Noah Centineo and Lana Condor in To All The Boys I've Loved Before.

Courtesy of Netflix

Noah Centineo and Lana Condor in To All The Boys I've Loved Before.

September 9, 2018

To All the Boys I’ve Loved Before Is a Guilty Pleasure Without the Guilt

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From the moment this Netflix Original begins, with Lara Jean Covey (Lana Condor) imagining herself wandering through an idyllic field with the boy of her dreams, To All the Boys I’ve Loved Before screams “self-indulgent romance fantasy.” It’s the quintessential teen rom-com: there’s the shy main character, two pouty Hot Boys (Noah Centineo and Israel Broussard) and the crucial misunderstanding that forces her to pick between them. Every character is addressed by their full name and speaks in Tumblr-ready quotes (“Josh Sanderson, I liked you first. By all rights, you were mine.”) Add a fake dating plot, a hair-flipping jealous mean girl and a supportive rebel best friend, and you’ve got a full-blown cliché. To All the Boys I’ve Loved Before is tropey and cheesy and gooey, but in a good way. It revels in its purest rom-com moments because it knows exactly what it is. It doesn’t have to be subversive or edgy to succeed; it promises to be a cute teen romance and delivers on that promise with flair.

First off, the cinematography in this movie is gorgeous. Every scene is full of vibrant, popping colors, from Lara Jean’s bright blue bedroom to the bold orange knee socks she wears in the final scene. The characters and props are almost always framed with lots of negative space, and you could pull enough gorgeous stills to rival Wes Anderson’s work. Every outfit is impeccably styled, and the film uses Lara Jean’s hair to not-so-subtly illustrate her growth from a shy kid (pigtails) to a shy teenager (high ponytail) to a confident woman (long hair).

At its heart, To All the Boys I’ve Loved Before is a story about growing up and trading the safety of imagination for real life. The film makes a point of telling the audience that Lara Jean loves losing herself in romanticized worlds where true love comes easily. She’s rarely seen without her stash of “bodice-ripper” romance novels, makes references to John Hughes movies and loses herself in the exploits of the Golden Girls. And yet instead of condemning the cutesy romance genre, urging viewers to live in the real world, the movie enjoys its brand of self-indulgence.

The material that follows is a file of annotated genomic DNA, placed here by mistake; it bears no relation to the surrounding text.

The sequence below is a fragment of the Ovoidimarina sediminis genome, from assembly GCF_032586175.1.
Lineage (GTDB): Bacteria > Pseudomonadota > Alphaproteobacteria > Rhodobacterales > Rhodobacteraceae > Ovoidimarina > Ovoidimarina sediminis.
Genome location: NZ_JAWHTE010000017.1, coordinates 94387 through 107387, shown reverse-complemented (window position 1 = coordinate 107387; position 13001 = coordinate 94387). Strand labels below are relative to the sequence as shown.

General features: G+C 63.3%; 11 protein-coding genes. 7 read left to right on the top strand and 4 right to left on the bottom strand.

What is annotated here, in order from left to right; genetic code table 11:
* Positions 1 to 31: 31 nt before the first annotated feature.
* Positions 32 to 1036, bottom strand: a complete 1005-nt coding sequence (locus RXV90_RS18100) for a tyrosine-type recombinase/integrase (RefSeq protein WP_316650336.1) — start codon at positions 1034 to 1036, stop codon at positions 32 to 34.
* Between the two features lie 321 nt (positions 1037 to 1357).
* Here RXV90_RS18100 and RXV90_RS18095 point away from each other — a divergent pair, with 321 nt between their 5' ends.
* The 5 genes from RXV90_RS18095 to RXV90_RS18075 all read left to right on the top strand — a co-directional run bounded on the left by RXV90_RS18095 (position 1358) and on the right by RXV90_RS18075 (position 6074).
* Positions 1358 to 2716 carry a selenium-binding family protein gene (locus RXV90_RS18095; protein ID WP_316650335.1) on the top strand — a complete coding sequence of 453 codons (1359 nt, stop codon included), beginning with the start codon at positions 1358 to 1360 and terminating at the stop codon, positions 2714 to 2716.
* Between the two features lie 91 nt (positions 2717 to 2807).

Everything about the world of To All the Boys I’ve Loved Before is idealized. Lara Jean has the perfect boyfriend, a cute “king of the cafeteria crowd” who’s even nice to waiters (#TeamPeterKavinsky). She herself has perfect hair and no shortage of perfect outfits. A classmate’s party takes place in a perfect house with a swanky bathroom and a fish tank the size of a refrigerator. Her perfect, supportive friends only exist to push her towards her happy ending. Every hat box, bicycle and scrunchie exists to help the viewer escape into this candy-coated world. The most obvious example of escapism, however, lies in the fact that Lara Jean’s problems are easily solved by a few confrontations and a cleaning montage. It’s the type of movie you watch on a particularly tough, rainy afternoon with a cup of tea if you want to lose your own problems in someone else’s easily solvable ones.

The amount that the movie idealizes Lara Jean’s world is impressive considering the film’s protagonist—a young Asian-American girl. Most high school romances feature a white lead, with Asian characters, if they exist at all, being relegated to sidekicks and comic relief. To All the Boys I’ve Loved Before, aware of the history of its own genre, acknowledges this in a scene where Lara Jean and Peter are watching the “extremely racist” Long Duk Dong from Sixteen Candles. Learning from Sixteen Candles and similar movies’ mistakes, To All the Boys I’ve Loved Before seamlessly integrates Lara Jean’s identity with the familiar rom-com template, providing a role model for an underrepresented demographic.

Despite its excellence in cinematography, heart and representation, there are some parts of the movie that don’t quite work. The casting of 29-year-old Janel Parrish as Lara Jean’s 18-year-old sister feels especially awkward and makes the almost love triangle between the sisters and Josh Sanderson less believable. The entire movie is haunted by Josh making sad eyes at Lara Jean, stepping in occasionally to remind us that he doesn’t approve of his romantic rival, Peter. On top of this, a few side characters feel one-dimensional and a couple of side plots don’t wrap up as completely as they should, but all of this can be easily overlooked since the rest of the film is just so enjoyable. In the words of Lara Jean: “Being with Peter was so good that sometimes I let myself forget it was fake.”

Olivia Bono is a junior in the College of Arts and Sciences. She can be reached at ojb26@cornell.edu